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50 Years Ago This Month, the Beatles Played Their Only St. Louis Show — and Hated Every Minute of It

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Picture yourself in a truck in a rainstorm.

That's where Paul McCartney — who had just finished a Beatles show in Cincinnati, and was en route to the plane that would take the group to its only St. Louis concert — finally agreed with his bandmates that it was time to stop touring.

"After the gig I remember us getting in a big, empty steel-lined wagon," McCartney recalls in The Beatles Anthology book. "At that moment, everyone said, 'Oh, this bloody touring lark — I've had it up to here, man.' I finally agreed." Eight days and four shows later, the band would retire from touring permanently.

John Lennon: Bigger than Jesus, but still stuck in St. Louis. - RFT ARCHIVES/BOB BONIS/COURTESY OF EBAY/EDELMAN PUBLIC RELATIONS
  • RFT Archives/Bob Bonis/Courtesy of eBay/Edelman Public Relations
  • John Lennon: Bigger than Jesus, but still stuck in St. Louis.

But if they sounded weary, who could blame them? So far this tour, they'd been taken hostage in Manila, endured death threats in Memphis, and had their records burned in effigy thanks to a comment John Lennon made several months earlier that his band was "more popular than Jesus now." Who needed the hassle when they could just record at Abbey Road, where they were on the creative roll of the decade with Revolver, "Paperback Writer" and "Rain?"

Such was the band's mood as its members undertook their third and final North American tour. Beginning on August 12, 1966, the outing was scheduled to hit nineteen American and Canadian cities — one of which, local music fans were thrilled to hear, was St. Louis. On the prior two U.S. tours, the band had played no closer than Kansas City.

According to Sara Schmidt, an Alton-based writer/teacher who recently wrote a book, Happiness is Seeing The Beatles: Beatlemania in St. Louis, Regal Sports' Everett and Claude Agnew did the deal. By 1966, the Agnews were veteran promoters, having brought jazz, soul and rock acts to St. Louis for three decades. With some help from KXOK DJ Nick Charles, who secured support from local retailer Stix, Baer & Fuller and then-local soda brand Seven-Up, they raised the $135,000 necessary to bring the Beatles to town. Tickets went on sale that May.

"The concert was not a sell-out," says Schmidt, whose book recounts the concert preparations in great detail. "Only 23,000 tickets were sold. To sell out, they would have sold about 46,000 seats. They were on their way to that number before John's Jesus statement." According to her research, the show broke even.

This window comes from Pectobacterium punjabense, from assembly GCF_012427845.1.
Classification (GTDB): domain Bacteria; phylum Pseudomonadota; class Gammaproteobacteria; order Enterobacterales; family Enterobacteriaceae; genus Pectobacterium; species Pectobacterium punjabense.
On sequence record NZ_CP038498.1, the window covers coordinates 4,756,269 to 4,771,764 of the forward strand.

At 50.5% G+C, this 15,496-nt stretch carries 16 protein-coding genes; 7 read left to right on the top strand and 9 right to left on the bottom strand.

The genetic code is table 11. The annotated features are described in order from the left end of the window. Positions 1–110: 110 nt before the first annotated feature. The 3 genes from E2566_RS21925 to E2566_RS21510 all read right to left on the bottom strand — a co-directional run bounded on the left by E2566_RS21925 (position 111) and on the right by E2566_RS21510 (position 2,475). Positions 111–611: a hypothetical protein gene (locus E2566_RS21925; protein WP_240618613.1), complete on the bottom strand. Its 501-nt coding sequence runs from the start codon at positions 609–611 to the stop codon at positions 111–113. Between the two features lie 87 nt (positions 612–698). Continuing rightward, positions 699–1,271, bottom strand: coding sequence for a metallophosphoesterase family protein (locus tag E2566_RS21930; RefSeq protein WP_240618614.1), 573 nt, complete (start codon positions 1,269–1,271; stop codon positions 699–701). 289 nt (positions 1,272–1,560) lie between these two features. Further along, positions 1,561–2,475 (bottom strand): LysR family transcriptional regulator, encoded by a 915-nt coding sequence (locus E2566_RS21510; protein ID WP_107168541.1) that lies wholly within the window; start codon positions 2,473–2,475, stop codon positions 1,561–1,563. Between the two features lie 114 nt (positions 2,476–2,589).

By the time the Beatles came to St. Louis Lennon had apologized, and the controversy had begun to fade. There was a local "Beatle burning" — albeit a miniature one, involving about a dozen girls. A Post-Dispatch article summarized the event: "Only about four albums and three singles were set afire, along with a few of their pictures. But the group had 'Ban the Beatles' and 'We Don't Need Them' signs to add to the Beatles' demise." One of the attendees declared herself done with the Beatles; she now preferred Paul Revere & the Raiders and Gary Lewis & the Playboys.

Members of local churches did hand out tracts about the Beatles and Jesus in front of Busch Stadium before the show. In Happiness Is Seeing The Beatles, Schmidt reprinted one of the tracts: "'We're more popular than Jesus now.' But what about tomorrow, or a hundred or thousand years from now? Popularity is a fickle thing. Who will be popular in the future?"

For the opening acts on its tour, the Beatles had chosen the Cyrkle, whose "Red Rubber Ball" remains an oldies-radio staple; Bobby Hebb, who sang "Sunny;" the Ronettes (minus Ronnie Spector, who stayed back in L.A. with husband/producer Phil); and the Remains, a Boston four-piece just beginning to make a name for itself outside of New England. Led by Barry Tashian, the Remains combined garage-rock energy with Zombies-like subtlety and sophistication.

Speaking from his home in Nashville, Tashian remembers the moment he and his band got the news. "[Our agent] turned to us and said, 'You guys want to go on the Beatles tour?' After we finally came to, we said yes," he explains. "That's when we were told that we would also have to back up a couple other of the opening acts. We backed up Bobby Hebb and the Ronettes. I was onstage for 75 minutes a show: Twenty minutes of our own, then a break while the Cyrkle came on, than back for the Ronettes and Bobby Hebb. Then the Beatles played for 35 minutes or so."

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